Daughter of Putin's spokesman works for French MEP in European Parliament, Euronews has learned

Daughter of Putin's spokesman works for French MEP in European Parliament, Euronews has learned
By Cristina Abellan Matamoros with AFP
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The daughter of Putin's spokesman, Elizaveta Peskova, is currently interning for French MEP and former National Rally member Aymeric Chauprade, Euronews has learned. Chauprade said that Peskova does not have access to any confidential information.


Elizaveta Peskova, the daughter Vladimir Putin’s spokesman, is currently serving as an intern for French MEP Aymeric Chauprade (pictured above with Marine Le Pen) in the European Parliament in Brussels.

Chauprade, a former advisor to Marine Le Pen in international affairs, told Euronews that Peskova, the daughter of Kremlin spokesman Dmitry Peskov, had been interning in his office since November but that she did not have access to any confidential information.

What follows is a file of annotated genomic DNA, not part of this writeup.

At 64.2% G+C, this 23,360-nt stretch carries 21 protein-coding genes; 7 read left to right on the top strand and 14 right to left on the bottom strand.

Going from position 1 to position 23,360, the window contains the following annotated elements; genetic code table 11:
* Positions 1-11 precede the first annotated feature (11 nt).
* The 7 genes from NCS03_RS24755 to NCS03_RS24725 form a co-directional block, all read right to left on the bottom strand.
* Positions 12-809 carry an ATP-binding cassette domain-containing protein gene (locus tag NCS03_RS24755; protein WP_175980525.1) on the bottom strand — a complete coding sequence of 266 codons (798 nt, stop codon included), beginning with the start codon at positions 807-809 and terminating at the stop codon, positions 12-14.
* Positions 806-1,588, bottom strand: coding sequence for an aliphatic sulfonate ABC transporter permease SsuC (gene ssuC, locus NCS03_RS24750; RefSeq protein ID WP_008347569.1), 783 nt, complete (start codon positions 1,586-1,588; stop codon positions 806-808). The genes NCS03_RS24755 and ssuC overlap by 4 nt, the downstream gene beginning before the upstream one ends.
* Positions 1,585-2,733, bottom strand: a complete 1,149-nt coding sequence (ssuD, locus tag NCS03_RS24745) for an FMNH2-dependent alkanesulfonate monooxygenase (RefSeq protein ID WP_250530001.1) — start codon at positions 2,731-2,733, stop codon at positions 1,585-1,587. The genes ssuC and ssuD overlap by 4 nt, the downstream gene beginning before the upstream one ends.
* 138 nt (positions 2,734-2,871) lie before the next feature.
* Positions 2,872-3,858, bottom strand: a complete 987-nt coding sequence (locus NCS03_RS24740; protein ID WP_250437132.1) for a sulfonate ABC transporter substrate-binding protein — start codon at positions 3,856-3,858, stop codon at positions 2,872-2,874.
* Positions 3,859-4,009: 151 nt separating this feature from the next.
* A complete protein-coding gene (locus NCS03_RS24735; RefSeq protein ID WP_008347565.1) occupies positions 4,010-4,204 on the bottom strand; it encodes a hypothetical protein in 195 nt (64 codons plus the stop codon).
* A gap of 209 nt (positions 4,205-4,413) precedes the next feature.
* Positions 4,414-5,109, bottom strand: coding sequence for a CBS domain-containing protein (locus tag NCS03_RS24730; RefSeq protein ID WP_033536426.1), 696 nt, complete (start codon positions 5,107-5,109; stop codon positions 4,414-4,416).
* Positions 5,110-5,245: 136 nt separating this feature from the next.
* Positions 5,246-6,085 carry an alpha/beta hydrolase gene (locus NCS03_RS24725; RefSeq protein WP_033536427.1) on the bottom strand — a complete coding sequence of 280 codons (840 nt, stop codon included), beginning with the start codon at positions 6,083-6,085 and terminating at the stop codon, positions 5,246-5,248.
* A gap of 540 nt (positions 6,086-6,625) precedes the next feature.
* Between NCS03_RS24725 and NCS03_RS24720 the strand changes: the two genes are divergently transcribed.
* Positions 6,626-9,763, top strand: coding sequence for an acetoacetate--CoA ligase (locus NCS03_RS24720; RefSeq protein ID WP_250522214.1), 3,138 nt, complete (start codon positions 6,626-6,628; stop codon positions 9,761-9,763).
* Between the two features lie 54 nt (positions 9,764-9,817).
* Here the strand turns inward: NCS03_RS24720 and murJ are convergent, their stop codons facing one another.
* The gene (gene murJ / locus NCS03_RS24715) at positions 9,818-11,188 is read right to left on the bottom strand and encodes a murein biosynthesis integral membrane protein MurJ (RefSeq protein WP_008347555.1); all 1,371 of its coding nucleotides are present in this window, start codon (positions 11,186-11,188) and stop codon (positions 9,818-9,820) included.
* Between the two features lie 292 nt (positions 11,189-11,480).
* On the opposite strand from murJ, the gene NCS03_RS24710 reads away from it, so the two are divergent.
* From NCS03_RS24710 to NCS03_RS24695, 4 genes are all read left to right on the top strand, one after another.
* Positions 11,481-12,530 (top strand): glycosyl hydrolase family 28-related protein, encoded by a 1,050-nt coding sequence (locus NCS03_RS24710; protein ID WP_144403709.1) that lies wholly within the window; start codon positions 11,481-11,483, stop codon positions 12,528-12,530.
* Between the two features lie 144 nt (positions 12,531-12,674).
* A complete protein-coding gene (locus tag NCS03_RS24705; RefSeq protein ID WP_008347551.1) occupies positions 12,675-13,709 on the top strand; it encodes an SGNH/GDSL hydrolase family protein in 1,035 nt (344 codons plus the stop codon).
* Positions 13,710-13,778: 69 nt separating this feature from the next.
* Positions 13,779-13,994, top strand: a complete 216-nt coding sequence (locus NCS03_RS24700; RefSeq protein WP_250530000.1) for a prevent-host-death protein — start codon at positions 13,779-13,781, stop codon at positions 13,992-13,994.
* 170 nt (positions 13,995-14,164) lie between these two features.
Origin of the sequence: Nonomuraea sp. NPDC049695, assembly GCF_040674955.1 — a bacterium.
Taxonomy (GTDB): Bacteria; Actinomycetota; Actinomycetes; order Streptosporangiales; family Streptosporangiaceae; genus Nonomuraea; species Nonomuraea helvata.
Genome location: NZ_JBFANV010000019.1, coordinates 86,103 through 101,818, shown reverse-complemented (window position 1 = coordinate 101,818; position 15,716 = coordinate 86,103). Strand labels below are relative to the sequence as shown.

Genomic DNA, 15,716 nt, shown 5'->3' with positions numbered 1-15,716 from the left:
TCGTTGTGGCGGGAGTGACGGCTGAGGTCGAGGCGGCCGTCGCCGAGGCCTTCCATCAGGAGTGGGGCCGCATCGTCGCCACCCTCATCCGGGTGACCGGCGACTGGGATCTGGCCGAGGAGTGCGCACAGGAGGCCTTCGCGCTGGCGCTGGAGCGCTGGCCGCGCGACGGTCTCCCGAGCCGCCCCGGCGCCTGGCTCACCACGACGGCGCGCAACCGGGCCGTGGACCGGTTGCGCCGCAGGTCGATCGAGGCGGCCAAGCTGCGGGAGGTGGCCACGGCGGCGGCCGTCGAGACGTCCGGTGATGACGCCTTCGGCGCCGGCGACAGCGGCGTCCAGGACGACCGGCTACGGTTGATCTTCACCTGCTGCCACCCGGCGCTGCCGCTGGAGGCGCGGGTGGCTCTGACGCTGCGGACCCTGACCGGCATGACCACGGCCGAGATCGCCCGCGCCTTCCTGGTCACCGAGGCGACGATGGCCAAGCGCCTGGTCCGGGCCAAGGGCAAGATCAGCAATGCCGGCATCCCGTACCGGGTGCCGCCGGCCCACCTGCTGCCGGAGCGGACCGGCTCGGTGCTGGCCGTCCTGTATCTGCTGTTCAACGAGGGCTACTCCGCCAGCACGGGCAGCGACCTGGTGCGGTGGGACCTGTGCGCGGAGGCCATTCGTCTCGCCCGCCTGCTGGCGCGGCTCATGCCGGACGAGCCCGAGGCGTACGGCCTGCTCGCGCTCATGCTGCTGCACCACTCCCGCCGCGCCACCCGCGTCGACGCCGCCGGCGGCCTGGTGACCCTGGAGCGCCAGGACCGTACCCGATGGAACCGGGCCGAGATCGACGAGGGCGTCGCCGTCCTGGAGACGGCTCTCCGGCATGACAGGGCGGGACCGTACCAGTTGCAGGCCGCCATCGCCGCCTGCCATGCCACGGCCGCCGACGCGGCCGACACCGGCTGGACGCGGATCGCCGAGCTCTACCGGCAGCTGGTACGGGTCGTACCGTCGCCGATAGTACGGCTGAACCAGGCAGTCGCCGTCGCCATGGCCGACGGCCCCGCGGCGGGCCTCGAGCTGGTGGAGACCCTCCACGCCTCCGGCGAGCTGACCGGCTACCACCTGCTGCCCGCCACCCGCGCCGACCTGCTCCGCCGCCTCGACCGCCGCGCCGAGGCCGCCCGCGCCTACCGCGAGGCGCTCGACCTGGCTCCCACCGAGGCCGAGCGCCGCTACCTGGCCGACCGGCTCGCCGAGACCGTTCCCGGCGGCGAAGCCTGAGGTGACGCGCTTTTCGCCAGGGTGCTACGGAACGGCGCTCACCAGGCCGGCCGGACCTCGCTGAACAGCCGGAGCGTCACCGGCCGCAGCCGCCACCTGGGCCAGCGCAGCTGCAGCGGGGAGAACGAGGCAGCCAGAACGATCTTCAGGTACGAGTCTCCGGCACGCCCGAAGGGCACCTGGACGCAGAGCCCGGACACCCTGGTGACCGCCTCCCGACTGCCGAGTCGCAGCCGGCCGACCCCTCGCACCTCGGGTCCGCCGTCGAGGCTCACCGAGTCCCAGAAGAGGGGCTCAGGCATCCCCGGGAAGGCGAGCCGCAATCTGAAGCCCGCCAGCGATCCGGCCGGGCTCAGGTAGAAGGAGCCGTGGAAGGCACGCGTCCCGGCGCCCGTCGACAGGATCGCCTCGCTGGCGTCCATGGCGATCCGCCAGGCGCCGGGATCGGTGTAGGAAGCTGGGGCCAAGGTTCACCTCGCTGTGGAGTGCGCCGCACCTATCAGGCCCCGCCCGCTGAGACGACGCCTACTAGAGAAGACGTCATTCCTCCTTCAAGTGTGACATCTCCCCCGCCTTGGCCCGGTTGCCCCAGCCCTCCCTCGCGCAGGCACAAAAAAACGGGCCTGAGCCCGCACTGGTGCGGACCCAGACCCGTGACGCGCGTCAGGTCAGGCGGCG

He said that Peskova has been concentrating on non-EU topics such as Senegal, adding that he has no intention of firing the 21-year-old.

A spokesperson for the European Parliament, Marjory van den Broeke, confirmed to Euronews that Peskova doesn't have any access to sensitive documents concerning the EU.

Speaking to the AFP, Chauprade said that Peskova, who studies law in France, was paid €1000 a month like all the other interns and that she did not work in the EU/Russia delegation to which he belongs.

Peskov told the Russian Ria-Novosti agency that his daughter is doing a simple internship that has no correlation to his work.

"I would not like to comment on something else, this concerns my daughter, this does not concern my official duties, my work," he said.

Peskova's name can be seen on the MEPs official European Parliament webpage.

Chauprade worked for the right-wing National Rally party in 2014 but left a year later after a fight with its leaders, becoming independent after that.

The French MEP was also part of the observation committee during the referendum organised by Moscow in Crimea after the annexation of the peninsula in 2014.

"I never hid the fact that I thought of Crimea as historically Russian and that there had been a vote of support from the people at that time," he told the AFP.

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